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This database of significant sentencing and corrections legislation recently enacted by states can be searched by state, topic, keyword, year, or primary sponsor. Legislative topics include: budget and oversight; community supervision administration; community supervision programs; correctional facility administration; diversion and sentencing alternatives; inmate programs; reentry barriers and access to services; reentry oversight and organization; reentry programs and supervision; release and discharge; sentencing and crime penalties; specialized populations; and treatment-based programs.

State Sentencing and Corrections Legislation Cover

“This report examines several states’ ‘‘safety valve’’ statutes — legislation that allows judges to bypass a mandatory sentence under certain circumstances … a safety valve for cases where the mandatory minimum sentence would be unjust … [It] should serve as a guide to lawmakers and policy advisors across the country who are seeking to reduce their states’ inmate populations and save precious resources currently spent on incarceration” (p. 349). Sections of this report discuss: the rising costs and shrinking benefits of mass incarceration; states take the lead in rethinking sentencing policies; sentencing reform being the smartest reform; how a safety valve works; state safety valves; the benefits of a safety valve—protect public safety, give courts flexibility to punish enough but not too much, and save taxpayers money; and a model state sentencing safety valve. Appendixes provide: legislative language that defines sentencing safety valves in Florida, Maine, Minnesota, Montana, New York, Oregon, and Virginia; and the legislative language for the federal safety value statute.

Turning off the Spigot: How Sentencing Safety Valves can Help States Protect Public Safety and Save Money Cover

"RNA [risk and needs assessment] instruments are actuarial tools designed to inform community corrections-related decisions regarding risk management and reduction. They consist, in part, of static factors such as criminal history and age at first offense which are related to recidivism but cannot be altered through the delivery of services or treatment programs. In addition, and more importantly for recidivism reduction purposes, the tools identify dynamic risk factors (sometimes referred to as criminogenic needs) such as antisocial attitudes and antisocial peer groups that also are related to recidivism but can be addressed through services and treatment programs. Information from these tools assists in identifying specific offender risk factors that can be targeted with services and treatment programs in order to help reduce an offender’s likelihood of reoffending … Several jurisdictions now provide RNA information to the court to inform sentencing decisions as part of a broader evidence-based approach to effective risk management and recidivism reduction … The current report synthesizes the information across the ten jurisdictions and provides examples of how and the degree to which jurisdictions have implemented each of the nine guiding principles" (p. 1, 2, 3). Sections comprising this report are: Introduction; Guiding Principle 1: Public Safety/Risk Management Purpose; Guiding Principle 2: Amenability to Probation; Guiding Principle 3: Effective Conditions of Probation and Responses to Violations; Guiding Principle 4: Stakeholder Training; Guiding Principle 5: Availability and Routine Use of Offender Assessments; Guiding Principle 6: Evidence-Based Infrastructure; Guiding Principle 7: Assessment Instruments; Guiding Principle 8: Assessment Reports; Guiding Principle 9: Monitoring and Evaluation.; The Way Forward: Judicial Leadership and Lessons Learned; Conclusion; and Appendix: Jurisdiction Profiles. This report is accompanies "Using Offender Risk and Needs Assessment Information at Sentencing: Guidance for Courts from a National Working Group" - NICIC accession no. 026663.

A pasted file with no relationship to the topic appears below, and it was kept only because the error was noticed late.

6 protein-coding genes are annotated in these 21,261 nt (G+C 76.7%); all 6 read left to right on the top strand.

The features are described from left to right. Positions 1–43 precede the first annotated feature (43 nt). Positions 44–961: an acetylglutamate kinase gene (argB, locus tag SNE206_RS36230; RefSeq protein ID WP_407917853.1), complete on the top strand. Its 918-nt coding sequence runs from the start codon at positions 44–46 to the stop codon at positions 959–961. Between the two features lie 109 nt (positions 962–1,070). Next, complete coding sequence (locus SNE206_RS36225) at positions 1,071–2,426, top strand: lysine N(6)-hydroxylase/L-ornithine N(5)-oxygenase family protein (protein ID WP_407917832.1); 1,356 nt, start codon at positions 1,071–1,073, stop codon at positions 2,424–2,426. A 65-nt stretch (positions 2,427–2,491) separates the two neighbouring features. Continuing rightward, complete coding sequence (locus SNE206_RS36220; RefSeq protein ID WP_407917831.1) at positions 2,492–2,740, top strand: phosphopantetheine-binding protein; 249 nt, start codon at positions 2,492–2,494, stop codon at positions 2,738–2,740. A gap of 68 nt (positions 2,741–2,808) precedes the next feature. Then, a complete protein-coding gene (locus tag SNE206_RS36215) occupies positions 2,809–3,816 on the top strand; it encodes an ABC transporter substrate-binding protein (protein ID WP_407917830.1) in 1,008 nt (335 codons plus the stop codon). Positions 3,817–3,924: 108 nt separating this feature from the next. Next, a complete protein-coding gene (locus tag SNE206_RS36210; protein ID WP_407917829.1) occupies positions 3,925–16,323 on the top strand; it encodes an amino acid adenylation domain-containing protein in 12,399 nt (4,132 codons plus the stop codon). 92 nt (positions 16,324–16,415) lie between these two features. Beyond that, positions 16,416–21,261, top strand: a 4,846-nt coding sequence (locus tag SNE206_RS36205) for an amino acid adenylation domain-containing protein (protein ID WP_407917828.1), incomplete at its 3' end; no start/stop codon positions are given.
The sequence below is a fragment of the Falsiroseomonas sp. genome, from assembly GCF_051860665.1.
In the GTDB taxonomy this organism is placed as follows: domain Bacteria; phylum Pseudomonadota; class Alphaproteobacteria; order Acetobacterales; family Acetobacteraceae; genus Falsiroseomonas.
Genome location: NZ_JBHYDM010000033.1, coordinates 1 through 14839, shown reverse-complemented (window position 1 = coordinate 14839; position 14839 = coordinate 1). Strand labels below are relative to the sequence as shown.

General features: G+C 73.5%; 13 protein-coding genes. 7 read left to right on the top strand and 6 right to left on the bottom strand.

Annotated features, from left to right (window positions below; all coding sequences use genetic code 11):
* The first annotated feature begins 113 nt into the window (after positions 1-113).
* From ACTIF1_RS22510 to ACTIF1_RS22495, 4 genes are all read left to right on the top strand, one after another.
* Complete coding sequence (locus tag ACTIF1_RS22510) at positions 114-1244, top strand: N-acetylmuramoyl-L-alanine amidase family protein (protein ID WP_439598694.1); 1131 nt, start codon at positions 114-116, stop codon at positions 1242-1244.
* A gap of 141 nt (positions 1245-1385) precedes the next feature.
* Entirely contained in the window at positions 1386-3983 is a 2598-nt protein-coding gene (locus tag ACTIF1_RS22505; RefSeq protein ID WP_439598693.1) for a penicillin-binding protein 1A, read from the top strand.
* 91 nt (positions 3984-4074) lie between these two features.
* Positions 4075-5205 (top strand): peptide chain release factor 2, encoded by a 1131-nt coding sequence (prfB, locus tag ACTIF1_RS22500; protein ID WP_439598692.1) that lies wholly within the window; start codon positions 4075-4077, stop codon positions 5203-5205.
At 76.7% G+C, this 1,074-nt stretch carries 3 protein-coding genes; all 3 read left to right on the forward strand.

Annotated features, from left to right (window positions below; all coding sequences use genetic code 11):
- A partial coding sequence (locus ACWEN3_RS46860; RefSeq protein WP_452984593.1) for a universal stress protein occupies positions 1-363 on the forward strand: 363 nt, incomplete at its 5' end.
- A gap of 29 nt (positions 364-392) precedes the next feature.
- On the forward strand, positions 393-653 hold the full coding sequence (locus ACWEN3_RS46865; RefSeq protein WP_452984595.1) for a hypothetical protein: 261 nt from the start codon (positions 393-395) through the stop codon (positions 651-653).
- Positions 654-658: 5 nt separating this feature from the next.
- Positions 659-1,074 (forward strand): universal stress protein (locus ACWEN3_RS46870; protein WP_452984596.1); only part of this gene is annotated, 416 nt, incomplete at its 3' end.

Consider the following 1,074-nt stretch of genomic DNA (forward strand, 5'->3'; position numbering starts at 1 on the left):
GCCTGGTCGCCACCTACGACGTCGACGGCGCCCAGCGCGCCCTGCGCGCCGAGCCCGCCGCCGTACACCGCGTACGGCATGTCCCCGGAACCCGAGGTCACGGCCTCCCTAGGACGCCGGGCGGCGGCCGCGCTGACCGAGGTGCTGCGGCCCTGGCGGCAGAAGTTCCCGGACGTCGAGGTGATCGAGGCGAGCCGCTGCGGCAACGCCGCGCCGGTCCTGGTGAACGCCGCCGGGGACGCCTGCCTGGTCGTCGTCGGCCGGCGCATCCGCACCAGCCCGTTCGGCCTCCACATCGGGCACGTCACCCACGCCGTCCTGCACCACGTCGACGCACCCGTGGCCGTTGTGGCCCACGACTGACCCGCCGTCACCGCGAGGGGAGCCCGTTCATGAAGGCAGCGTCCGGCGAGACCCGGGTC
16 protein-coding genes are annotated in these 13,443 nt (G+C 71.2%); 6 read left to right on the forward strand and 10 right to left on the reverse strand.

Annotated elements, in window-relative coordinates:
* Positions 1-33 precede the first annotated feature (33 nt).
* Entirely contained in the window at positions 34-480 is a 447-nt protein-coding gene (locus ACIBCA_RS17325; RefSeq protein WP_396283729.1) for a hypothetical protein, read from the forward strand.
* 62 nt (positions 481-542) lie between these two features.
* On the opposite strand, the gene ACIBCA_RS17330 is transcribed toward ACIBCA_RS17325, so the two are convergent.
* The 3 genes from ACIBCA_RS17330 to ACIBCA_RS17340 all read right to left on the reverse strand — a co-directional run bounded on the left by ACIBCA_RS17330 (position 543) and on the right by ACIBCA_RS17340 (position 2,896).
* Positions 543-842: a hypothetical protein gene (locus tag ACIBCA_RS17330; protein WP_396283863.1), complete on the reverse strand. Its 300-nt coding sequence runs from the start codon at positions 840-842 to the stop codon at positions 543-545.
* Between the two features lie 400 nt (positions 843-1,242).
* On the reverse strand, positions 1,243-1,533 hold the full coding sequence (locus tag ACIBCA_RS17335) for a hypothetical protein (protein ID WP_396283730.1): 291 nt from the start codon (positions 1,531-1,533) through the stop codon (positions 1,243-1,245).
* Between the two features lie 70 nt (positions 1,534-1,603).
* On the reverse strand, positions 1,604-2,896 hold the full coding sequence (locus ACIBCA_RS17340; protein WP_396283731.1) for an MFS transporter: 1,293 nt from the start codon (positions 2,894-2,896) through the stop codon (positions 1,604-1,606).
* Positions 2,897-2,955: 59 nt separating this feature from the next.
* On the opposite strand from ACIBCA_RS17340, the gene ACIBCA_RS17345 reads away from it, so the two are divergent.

Using Risk and Needs Assessment Information at Sentencing: Observations from Ten Jurisdictions cover

"Almost half of the 195,809 federally sentenced individuals in the Bureau of Prisons are serving time for drug trafficking offenses, but little is known about their criminal histories or the nature of their offenses. This brief examines both, finding that many people in federal prison for drug crimes have minimal or no criminal histories, and most were not convicted of violent or leading roles. Nonetheless, many serve long prison sentences due to mandatory minimum sentencing laws. Lasting reductions in the size of the federal prison population will require big cuts in length of stay for drug offenses" (home page). Sections of this brief cover: many drug offenders housed in federal prisons have little to no criminal histories; few are convicted of leading trafficking organizations or responsible for violent acts during drug trafficking crimes; long federal sentences are driven by mandatory minimums; and continued federal prison population reductions require shorter drug sentences.

Who Gets Time for Federal Drug Offenses? Data Trends and Opportunities for Reform cover


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